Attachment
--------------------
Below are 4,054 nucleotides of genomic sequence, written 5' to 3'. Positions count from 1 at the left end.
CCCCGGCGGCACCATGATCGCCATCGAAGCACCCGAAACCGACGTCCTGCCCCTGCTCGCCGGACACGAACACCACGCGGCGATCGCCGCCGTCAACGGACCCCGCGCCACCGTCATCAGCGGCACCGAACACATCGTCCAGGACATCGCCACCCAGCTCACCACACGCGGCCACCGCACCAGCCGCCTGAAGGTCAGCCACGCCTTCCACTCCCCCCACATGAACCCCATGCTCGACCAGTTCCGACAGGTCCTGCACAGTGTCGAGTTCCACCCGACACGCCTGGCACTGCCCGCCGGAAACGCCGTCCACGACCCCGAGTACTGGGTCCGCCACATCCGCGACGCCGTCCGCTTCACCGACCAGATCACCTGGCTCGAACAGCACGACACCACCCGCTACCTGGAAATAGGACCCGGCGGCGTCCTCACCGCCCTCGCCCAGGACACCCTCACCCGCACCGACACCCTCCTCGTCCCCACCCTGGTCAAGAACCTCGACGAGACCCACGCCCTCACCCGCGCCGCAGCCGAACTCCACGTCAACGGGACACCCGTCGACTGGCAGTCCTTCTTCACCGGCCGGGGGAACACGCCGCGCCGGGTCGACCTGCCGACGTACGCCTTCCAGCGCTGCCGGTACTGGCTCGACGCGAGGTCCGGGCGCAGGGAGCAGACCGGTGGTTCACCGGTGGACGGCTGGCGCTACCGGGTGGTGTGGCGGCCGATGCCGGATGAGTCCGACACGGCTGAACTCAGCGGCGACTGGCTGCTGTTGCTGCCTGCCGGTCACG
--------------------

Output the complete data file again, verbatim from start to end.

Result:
Below are 4,054 nucleotides of genomic sequence, written 5' to 3'. Positions count from 1 at the left end.
CCCCGGCGGCACCATGATCGCCATCGAAGCACCCGAAACCGACGTCCTGCCCCTGCTCGCCGGACACGAACACCACGCGGCGATCGCCGCCGTCAACGGACCCCGCGCCACCGTCATCAGCGGCACCGAACACATCGTCCAGGACATCGCCACCCAGCTCACCACACGCGGCCACCGCACCAGCCGCCTGAAGGTCAGCCACGCCTTCCACTCCCCCCACATGAACCCCATGCTCGACCAGTTCCGACAGGTCCTGCACAGTGTCGAGTTCCACCCGACACGCCTGGCACTGCCCGCCGGAAACGCCGTCCACGACCCCGAGTACTGGGTCCGCCACATCCGCGACGCCGTCCGCTTCACCGACCAGATCACCTGGCTCGAACAGCACGACACCACCCGCTACCTGGAAATAGGACCCGGCGGCGTCCTCACCGCCCTCGCCCAGGACACCCTCACCCGCACCGACACCCTCCTCGTCCCCACCCTGGTCAAGAACCTCGACGAGACCCACGCCCTCACCCGCGCCGCAGCCGAACTCCACGTCAACGGGACACCCGTCGACTGGCAGTCCTTCTTCACCGGCCGGGGGAACACGCCGCGCCGGGTCGACCTGCCGACGTACGCCTTCCAGCGCTGCCGGTACTGGCTCGACGCGAGGTCCGGGCGCAGGGAGCAGACCGGTGGTTCACCGGTGGACGGCTGGCGCTACCGGGTGGTGTGGCGGCCGATGCCGGATGAGTCCGACACGGCTGAACTCAGCGGCGACTGGCTGCTGTTGCTGCCTGCCGGTCACG